June 15, 2021, 11.38 AM
Tedros Adhanom Ghebreyesus, Director General of the World Health Organization (WHO) speaks during a bilateral meeting with Swiss Interior and Health Minister Alain Berset, not pictured, before signing a BioHub Initiative with a global Covid-19 Pathogen repository in Spiez laboratory on the sideline of the opening of the 74th World Health Assembly, WHA, at the WHO headquarters, in Geneva, Switzerland, Monday, May 24, 2021. (Laurent Gillieron/Keystone via AP) KEYSTONE/LAURENT GILLIERON via AP PHOTOTedros Adhanom Ghebreyesus, Director General of the World Health Organization (WHO) speaks during a bilateral meeting with Swiss Interior and Health Minister Alain Berset, not pictured, before signing a BioHub Initiative with a global Covid-19 Pathogen repository in Spiez laboratory on the sideline of the opening of the 74th World Health Assembly, WHA, at the WHO headquarters, in Geneva, Switzerland, Monday, May 24, 2021. (Laurent Gillieron/Keystone via AP)

KOMPAS.com - The World Health Organization (WHO) said Monday that while the number of new Covid-19 cases has fallen steadily for seven straight weeks.

Speaking from the agency's headquarters in Geneva, WHO Director-General Tedros Adhanom Ghebreyesus said the overall decline in new cases, the longest since the pandemic began, was certainly welcome news. But he said deaths overall were not falling as quickly and declined only slightly last week.

Tedros said the decline in cases also masks the fact that the virus continues to spread and kill in regions such as Africa, which has limited access to vaccines and treatments such as oxygen and diagnostic equipment.

Also readIndian Covid-19 Variant Detected in Indonesia, Says Health Minister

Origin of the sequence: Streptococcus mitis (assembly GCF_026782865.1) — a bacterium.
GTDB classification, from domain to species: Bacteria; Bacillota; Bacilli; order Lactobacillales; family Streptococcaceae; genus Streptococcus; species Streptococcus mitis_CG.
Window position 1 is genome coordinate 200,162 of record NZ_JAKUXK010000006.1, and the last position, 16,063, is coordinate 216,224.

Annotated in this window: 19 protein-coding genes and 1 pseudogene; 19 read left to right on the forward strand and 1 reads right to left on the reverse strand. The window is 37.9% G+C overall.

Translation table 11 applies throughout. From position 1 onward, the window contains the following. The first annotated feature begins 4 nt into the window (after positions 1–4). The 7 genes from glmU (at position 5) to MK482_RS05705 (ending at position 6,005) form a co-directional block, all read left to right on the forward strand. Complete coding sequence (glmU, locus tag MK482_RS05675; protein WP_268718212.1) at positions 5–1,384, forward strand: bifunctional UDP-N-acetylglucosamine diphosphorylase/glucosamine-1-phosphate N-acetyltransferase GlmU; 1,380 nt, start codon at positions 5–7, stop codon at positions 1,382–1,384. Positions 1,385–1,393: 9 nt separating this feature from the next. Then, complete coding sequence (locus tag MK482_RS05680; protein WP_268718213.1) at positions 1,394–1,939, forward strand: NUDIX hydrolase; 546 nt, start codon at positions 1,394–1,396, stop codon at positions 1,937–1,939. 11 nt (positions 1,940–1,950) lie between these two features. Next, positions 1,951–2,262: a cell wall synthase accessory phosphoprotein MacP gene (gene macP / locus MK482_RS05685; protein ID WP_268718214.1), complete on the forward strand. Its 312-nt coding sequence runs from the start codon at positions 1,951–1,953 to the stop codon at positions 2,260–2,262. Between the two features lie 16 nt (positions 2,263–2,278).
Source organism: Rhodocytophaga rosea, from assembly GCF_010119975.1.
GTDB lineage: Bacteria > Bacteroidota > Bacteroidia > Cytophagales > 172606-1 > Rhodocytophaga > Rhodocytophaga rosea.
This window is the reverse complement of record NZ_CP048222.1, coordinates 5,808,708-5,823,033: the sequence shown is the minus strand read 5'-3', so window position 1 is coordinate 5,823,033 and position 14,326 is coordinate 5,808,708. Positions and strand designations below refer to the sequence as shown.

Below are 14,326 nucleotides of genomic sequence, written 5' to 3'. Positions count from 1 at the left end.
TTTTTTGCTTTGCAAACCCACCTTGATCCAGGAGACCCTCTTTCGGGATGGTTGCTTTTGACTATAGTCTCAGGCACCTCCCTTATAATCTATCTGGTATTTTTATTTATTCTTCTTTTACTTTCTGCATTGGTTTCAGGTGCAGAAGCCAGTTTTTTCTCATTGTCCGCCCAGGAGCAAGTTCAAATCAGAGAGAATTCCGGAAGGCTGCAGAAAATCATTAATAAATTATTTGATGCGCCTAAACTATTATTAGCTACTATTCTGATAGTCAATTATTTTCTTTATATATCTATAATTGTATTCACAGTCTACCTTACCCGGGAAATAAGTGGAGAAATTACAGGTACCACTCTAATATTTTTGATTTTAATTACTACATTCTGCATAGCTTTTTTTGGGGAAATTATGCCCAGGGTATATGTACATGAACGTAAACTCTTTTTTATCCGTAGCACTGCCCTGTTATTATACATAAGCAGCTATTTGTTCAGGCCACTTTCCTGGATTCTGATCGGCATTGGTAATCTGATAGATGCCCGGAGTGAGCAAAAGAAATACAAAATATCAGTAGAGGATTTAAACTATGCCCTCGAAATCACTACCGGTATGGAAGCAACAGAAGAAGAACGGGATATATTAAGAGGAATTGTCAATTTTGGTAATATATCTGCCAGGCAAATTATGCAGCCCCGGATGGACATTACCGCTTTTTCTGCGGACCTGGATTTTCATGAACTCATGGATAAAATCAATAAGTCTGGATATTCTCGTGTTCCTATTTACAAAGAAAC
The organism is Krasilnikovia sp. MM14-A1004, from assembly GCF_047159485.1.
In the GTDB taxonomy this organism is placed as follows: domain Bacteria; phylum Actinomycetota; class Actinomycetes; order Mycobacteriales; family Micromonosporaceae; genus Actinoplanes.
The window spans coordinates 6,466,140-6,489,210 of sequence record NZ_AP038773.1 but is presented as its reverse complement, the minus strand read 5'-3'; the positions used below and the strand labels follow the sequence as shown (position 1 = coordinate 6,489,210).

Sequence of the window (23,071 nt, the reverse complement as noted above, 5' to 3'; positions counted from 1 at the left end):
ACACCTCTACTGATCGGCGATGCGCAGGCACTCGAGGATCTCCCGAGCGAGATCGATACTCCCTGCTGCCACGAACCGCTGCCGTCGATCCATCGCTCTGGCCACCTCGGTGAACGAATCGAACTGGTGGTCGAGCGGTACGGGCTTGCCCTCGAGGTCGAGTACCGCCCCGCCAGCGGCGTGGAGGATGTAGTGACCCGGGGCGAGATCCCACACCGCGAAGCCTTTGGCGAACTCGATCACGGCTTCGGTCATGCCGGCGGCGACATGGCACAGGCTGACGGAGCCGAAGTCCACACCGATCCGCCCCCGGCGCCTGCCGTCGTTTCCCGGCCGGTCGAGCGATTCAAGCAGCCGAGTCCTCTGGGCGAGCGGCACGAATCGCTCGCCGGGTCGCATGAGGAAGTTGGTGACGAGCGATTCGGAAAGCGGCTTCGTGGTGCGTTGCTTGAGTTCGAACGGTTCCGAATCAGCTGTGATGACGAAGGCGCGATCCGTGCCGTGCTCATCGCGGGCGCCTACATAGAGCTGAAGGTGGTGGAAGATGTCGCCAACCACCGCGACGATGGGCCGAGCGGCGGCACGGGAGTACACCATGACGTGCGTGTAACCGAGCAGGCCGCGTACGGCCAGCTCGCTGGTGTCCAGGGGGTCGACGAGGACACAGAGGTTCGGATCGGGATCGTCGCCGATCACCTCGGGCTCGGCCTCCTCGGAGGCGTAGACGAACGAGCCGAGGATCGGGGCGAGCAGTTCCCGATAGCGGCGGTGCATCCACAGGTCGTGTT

He cited a recent study in the British medical journal The Lancet showing Africa with the highest global mortality rate among critically ill Covid-19 patients, despite it having fewer reported cases than most other regions.

Tedros said that available evidence suggests new variants have substantially increased transmission globally, especially in areas with low vaccination rates. The risks have increased for people who are not protected, which is most of the world's population, he said. “Right now, the virus is moving faster than the global distribution of vaccines.”

Also readLocal Transmission of Indian Covid-19 Variant Found in Greater Jakarta Area

The WHO chief expressed his gratitude to the leaders at the G-7 summit last week, who pledged 870 million doses of vaccine through the WHO-administered global vaccine cooperative, COVAX.

He said while those donations would be a big help, the world needed more vaccines, and faster. Tedros said to end the pandemic, the shared goal must be to vaccinate at least 70 percent of the world's population in the next year. That will take 11 billion doses of vaccine, and “the G-7 and G-20 can make this happen.”

Dapatkan update berita pilihan dan breaking news setiap hari dari Kompas.com. Mari bergabung di Grup Telegram "Kompas.com News Update", caranya klik link https://t.me/kompascomupdate, kemudian join. Anda harus install aplikasi Telegram terlebih dulu di ponsel.



Source VOA News
Comment wisely and responsibly. Comments are entirely the responsibility of the commentator as regulated in the ITE Law
Report
Thank You! We have received your report. We will remove comments that conflict with the Community Guidelines and the ITE Law.

More Headlines

Business
November 25, 2021, 02.44 PM

Indonesia to Produce Electric Cars in March 2022

News
November 19, 2021, 03.58 PM

Partial Lunar Eclipse Visible from Indonesia

Close Ads X